Information Theft – What is the Risk?
Our research has shown that around 68% of employees will steal information from their employer. This figure jumps to 87% for exiting employees. Running any business mean providing our employees access to sensitive information, but we need to be mindful that access to information comes with a risk, particularly leading up to an employee exit.
What type of Information is Stolen?
What data do we typically see walking out the front door? Senior staff have access to, and may steal, restricted company information; developers steal snippets or large amounts of code; we have also had many cases where call centre operators steal sensitive customer information to take over the customers identify to commit fraud.
Why do Employees Steal Information?
There are many reasons why employees steal information, which include feeling entitled to it, if they had worked on the project or to feather their nest in their next role, outside your company. The catalyst for the theft may be, an employee’s move to a competitor, a dispute with their manager or having just missed out on a promotion. Whatever the reason, one thing is certain, the employee has almost certainly lost loyalty to the company and is now a significant risk.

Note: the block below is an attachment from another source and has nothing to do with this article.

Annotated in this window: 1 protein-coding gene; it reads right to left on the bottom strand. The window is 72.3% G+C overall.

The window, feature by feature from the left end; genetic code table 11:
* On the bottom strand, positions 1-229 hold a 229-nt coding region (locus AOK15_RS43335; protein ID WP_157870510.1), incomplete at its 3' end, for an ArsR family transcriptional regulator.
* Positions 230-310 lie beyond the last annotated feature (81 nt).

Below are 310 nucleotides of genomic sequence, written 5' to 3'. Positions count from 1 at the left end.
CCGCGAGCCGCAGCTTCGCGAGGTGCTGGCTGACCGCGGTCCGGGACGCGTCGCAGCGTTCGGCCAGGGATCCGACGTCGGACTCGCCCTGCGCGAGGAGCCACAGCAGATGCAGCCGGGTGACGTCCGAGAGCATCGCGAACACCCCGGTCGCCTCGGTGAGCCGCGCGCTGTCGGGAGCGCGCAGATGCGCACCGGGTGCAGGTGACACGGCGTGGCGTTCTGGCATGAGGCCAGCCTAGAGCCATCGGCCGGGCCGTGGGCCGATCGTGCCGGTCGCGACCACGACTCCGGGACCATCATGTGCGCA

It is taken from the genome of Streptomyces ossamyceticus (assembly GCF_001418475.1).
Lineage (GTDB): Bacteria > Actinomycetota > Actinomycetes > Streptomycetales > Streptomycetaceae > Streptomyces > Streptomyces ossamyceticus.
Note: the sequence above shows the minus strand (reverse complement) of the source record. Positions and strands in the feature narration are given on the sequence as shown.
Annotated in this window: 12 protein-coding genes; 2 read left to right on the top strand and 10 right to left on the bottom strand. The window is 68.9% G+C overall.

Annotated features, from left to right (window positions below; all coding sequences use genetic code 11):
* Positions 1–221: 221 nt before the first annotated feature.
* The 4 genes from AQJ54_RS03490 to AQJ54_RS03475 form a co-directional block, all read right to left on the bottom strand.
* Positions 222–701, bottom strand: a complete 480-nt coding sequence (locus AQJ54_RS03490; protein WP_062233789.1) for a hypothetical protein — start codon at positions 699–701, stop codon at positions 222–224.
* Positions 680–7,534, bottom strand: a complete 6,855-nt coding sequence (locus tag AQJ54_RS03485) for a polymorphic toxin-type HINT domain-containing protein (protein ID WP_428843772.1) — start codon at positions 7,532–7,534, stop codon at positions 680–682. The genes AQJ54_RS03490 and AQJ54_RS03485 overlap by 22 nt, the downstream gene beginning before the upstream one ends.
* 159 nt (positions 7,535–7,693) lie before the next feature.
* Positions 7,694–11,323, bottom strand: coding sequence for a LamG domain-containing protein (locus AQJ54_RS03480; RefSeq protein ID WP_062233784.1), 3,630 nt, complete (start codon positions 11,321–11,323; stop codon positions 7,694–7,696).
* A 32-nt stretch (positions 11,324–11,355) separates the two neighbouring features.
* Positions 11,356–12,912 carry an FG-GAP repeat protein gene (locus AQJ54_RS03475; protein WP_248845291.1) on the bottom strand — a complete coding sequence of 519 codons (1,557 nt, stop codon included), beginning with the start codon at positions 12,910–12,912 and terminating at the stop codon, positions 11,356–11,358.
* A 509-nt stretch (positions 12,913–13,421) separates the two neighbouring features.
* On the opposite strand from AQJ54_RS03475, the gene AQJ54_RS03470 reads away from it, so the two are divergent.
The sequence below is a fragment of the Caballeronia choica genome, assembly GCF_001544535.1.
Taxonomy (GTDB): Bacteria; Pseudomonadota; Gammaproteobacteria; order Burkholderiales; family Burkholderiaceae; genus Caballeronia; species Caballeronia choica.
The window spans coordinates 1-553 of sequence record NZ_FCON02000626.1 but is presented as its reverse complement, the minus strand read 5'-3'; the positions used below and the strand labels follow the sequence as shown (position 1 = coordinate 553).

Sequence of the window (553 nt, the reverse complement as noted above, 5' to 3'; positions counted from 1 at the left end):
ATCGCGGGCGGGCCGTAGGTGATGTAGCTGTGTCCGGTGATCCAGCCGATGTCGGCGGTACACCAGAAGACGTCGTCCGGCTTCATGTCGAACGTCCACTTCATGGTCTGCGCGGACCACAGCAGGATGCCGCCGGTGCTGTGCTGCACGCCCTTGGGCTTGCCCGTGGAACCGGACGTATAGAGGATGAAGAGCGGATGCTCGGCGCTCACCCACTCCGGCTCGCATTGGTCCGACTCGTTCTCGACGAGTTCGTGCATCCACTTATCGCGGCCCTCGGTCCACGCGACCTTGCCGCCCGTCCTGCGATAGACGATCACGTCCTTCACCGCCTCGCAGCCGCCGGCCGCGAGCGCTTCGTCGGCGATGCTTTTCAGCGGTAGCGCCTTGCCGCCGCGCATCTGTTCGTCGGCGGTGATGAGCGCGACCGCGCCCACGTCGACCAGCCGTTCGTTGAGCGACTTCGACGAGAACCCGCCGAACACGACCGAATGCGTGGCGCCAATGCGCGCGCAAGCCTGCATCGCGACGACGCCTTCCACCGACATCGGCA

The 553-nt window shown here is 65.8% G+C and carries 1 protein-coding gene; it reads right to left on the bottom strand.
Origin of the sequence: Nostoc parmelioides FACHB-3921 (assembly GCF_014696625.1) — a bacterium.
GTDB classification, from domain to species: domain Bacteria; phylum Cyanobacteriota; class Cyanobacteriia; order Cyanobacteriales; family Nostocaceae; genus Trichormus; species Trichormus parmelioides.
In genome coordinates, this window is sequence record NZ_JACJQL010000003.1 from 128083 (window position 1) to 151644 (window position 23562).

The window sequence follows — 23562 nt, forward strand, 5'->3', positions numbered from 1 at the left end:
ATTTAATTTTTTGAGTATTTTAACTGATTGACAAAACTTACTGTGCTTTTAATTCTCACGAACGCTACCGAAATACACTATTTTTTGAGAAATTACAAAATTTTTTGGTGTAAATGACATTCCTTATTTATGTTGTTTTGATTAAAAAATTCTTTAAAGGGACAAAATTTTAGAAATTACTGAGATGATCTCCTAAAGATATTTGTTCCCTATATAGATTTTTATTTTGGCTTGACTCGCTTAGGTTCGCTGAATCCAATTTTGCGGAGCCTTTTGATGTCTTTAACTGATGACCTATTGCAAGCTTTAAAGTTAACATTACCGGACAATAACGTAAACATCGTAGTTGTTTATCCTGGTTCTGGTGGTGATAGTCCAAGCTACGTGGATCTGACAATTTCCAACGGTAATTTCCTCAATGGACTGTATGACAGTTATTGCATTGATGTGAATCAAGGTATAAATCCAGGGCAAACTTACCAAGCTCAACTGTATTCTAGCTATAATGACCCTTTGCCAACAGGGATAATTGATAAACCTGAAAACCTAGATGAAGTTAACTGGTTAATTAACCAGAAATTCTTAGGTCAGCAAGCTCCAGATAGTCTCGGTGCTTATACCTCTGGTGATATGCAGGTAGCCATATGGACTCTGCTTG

Does it Matter if Employees Steal Information?
You could argue that there is almost a culture where employees now consider it normal to steal information and employers are unaware of it. Whether it is the few critically sensitive files that are stolen or the wholesale theft of information by many exiting employees, the damage to an organisation can be significant.
In most cases, your competitors will gain an immediate advantage over you. That could be because they get an insight into your pricing models, steal your customers or enable them to accelerate key projects. The loss of the personnel is bad enough, but when your sensitive intellectual property goes with them the damage is even more severe. At worst you may have lost information which could result in a data breach.
What are the Indicators of Theft of Information?
We can often predict an information theft before it happens, based on the behaviour of an employee. Some key risk indicators are when we see an employee suddenly increase the amount of information they are saving to a laptop or a surge in the amount of time they spend on careers sites. You might also see the employee starting to increase the amount of material they print, or they may start to send compressed files to a new web mail account. There are hundreds of these types of indicators, but a known key risk is once an employee resigns. They are almost certain to steal information at that point. Employees don’t typically trickle data out in a covert fashion; they tend to take information in large chunks in the last one or two weeks in the company. By the time it is discovered, they have already departed the organisation, making remediation activities challenging, if not impossible.
How do Employees Steal Information?